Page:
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Equatorial Coordinates


Equatorial Coordinates
In this system, the Earth's Equator is the plane of reference. The poles are at the intersection of the Earth's pole and the pole of the celestial sphere, an imaginary surface at an infinite distance with the Earth as its center. This is true for all points on the Earth, latitude and longitude. The poles are the North Celestial Pole (NCP) and South Celestial Pole (SCP). The circle at the intersection of the plane of the Earth's equator and the celestial sphere is the Celestial Equator.


Equatorial Coordinates


The great circle through the celestial poles and the object (such as a star) is the object's Hour Circle and the great circle which passes through the celestial poles and the zenith is the Meridian Circle. The coordinates in this system are given by Declination (angle between the celestial equator and the object) and the Right Ascension (angle measured from an arbitrary reference direction -- the Vernal Equinox -- to the object's hour circle). In Figure C, the darker lines express the position of a star (S) in both ecliptic and equatorial coordinates.

Equatorial Sphere
Also called the Celestial Sphere, this is the sphere resulting from projecting the Earth infinitely into space and it is defined by the celestial equator and the north and south celestial poles.

Celestial Poles
These are directly overhead the Earth's geographic poles and are the poles of rotation of the celestial sphere of right ascension and declination.

NCP — North Celestial Pole
SCP — South Celestial Pole

Celestial Equator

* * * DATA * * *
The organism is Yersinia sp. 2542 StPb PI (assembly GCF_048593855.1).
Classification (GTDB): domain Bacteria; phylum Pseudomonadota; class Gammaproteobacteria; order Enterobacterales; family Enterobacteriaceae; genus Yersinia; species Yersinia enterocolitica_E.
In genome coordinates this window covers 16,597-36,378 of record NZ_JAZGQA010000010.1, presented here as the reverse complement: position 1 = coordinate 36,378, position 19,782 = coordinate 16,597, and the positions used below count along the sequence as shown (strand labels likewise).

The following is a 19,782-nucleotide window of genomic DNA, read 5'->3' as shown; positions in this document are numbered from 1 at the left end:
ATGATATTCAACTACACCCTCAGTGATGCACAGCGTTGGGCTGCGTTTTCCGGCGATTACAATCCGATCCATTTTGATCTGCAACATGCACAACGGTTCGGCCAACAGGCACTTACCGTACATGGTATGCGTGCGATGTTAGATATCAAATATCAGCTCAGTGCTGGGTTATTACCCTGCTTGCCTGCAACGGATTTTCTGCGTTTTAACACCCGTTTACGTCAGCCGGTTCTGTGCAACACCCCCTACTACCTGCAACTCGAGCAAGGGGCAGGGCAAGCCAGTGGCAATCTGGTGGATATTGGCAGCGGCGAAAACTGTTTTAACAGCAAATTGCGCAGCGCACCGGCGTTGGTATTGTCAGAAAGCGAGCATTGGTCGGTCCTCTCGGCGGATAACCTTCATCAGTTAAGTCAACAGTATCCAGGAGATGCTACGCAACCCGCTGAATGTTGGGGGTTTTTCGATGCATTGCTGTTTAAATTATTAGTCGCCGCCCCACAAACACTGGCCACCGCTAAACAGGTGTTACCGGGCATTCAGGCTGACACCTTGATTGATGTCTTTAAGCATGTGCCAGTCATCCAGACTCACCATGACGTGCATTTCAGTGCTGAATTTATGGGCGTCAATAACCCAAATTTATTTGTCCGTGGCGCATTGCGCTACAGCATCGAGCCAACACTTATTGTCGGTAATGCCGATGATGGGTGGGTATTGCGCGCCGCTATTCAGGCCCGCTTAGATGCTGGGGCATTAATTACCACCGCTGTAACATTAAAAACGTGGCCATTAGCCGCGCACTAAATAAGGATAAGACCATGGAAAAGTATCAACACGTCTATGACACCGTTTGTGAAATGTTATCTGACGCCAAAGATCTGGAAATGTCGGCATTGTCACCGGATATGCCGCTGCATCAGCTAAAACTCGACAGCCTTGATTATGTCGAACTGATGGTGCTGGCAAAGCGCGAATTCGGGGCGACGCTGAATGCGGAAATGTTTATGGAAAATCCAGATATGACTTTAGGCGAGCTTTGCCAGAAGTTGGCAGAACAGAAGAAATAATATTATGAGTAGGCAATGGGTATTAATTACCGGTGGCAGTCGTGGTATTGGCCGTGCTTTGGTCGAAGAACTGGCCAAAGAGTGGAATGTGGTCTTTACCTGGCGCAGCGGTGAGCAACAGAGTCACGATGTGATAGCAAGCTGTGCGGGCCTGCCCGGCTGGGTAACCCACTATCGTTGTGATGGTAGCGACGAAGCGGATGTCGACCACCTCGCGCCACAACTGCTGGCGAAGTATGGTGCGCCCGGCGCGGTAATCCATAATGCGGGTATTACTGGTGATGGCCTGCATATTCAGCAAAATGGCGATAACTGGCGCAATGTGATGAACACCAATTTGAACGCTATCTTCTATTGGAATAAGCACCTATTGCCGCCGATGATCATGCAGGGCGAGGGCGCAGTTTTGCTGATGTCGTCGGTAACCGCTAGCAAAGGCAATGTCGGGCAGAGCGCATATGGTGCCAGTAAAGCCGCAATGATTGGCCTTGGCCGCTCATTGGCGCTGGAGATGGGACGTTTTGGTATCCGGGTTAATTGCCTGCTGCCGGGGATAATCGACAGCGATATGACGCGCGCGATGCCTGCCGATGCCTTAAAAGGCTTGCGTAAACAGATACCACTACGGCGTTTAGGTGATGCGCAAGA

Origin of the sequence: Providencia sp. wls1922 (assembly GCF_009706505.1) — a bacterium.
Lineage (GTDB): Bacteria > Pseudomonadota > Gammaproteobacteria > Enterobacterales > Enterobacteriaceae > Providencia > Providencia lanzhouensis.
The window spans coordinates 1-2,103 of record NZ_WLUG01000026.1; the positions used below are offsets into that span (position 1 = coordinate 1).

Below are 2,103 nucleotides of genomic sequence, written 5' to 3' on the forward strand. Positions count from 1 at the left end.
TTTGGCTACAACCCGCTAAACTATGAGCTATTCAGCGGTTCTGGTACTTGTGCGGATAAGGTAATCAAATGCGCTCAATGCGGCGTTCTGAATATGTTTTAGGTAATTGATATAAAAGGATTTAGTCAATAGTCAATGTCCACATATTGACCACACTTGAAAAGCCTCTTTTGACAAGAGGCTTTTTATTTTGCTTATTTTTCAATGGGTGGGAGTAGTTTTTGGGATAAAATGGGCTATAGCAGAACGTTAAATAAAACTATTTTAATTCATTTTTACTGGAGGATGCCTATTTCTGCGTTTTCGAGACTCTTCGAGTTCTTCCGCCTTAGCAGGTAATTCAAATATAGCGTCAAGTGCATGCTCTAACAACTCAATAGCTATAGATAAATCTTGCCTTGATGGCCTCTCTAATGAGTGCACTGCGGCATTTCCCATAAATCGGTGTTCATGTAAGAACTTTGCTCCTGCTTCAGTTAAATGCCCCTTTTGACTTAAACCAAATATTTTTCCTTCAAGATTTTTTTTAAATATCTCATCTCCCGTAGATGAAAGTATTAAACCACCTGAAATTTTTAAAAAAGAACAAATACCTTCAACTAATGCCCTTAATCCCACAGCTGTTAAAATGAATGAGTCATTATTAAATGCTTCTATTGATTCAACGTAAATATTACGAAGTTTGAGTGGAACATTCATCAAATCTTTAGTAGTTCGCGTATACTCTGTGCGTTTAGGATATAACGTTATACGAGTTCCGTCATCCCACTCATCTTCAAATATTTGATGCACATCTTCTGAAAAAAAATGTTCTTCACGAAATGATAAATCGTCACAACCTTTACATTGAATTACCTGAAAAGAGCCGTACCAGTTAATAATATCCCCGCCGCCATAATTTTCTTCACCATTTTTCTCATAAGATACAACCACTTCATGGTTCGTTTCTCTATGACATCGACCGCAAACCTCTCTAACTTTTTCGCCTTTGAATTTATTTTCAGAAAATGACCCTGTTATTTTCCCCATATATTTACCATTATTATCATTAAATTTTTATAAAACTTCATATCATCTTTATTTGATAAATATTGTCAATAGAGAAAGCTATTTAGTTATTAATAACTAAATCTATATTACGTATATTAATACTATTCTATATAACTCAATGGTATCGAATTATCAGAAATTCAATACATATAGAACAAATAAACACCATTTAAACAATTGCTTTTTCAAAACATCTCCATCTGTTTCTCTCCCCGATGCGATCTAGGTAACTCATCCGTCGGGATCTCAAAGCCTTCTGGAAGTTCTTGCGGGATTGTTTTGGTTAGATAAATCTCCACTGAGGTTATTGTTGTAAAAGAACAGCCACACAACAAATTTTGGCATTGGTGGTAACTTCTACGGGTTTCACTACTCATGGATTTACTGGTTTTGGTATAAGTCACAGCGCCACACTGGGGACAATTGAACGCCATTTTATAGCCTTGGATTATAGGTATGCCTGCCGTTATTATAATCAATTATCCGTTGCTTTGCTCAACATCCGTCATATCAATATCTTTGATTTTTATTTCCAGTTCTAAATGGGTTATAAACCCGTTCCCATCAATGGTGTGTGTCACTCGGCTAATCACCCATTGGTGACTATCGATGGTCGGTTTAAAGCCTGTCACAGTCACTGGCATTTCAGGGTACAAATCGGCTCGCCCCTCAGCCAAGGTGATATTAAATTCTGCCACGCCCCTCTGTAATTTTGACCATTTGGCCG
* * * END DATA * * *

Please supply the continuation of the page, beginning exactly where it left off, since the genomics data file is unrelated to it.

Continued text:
A great circle projected from the Earth's equator unto the heavens, an infinite projection. The celestial equator has as its poles the celestial poles and all points on the celestial equator are equidistant from the two poles. As the Earth's equator rotates each day, it exposes each city on the equator to every degree of the celestial equator.

Another term for the celestial equator (which see).

Celestial Sphere
An infinite extension of the sphere of the Earth in space.

Hour Circles
Hour circles are great circles passing through any celestial object and through the celestial poles. All hour circles are at right angles to the celestial equator.

(See Right Ascension)

Right Ascension (R.A.)
The angle between an hour circle passing through an object and the meridian plane, in the case of equatorial coordinates, zero degrees of Aries. R.A. is measured eastward on the celestial equator from what is called the True Equinox to the body in question. R.A. is expressed in either degrees (0° to 360°) or in Hours-Minutes-Seconds (0h to 24h).

The angular distance of any object measured north or south of the plane of the celestial equator, from 0° to 90°.

Declination Circle
Parallel circles of declination either north or south of the plane of the celestial equator.

Parallel of Declination
Parallel circles of declination either north or south of the plane of the celestial equator.

Equatorial Plane
The infinite extension of the equator of the Earth in all directions.

A great circle on the celestial sphere through the celestial poles, the zenith of any place or locale, and the north and south points on the horizon.

Prime Meridian
The point of zero longitude measurement for any celestial body. In the case of the Earth, the prime meridian is considered to be Greenwich, England.

The passage of a celestial object across a particular meridian.


© Copyright © 1997 Michael Erlewine







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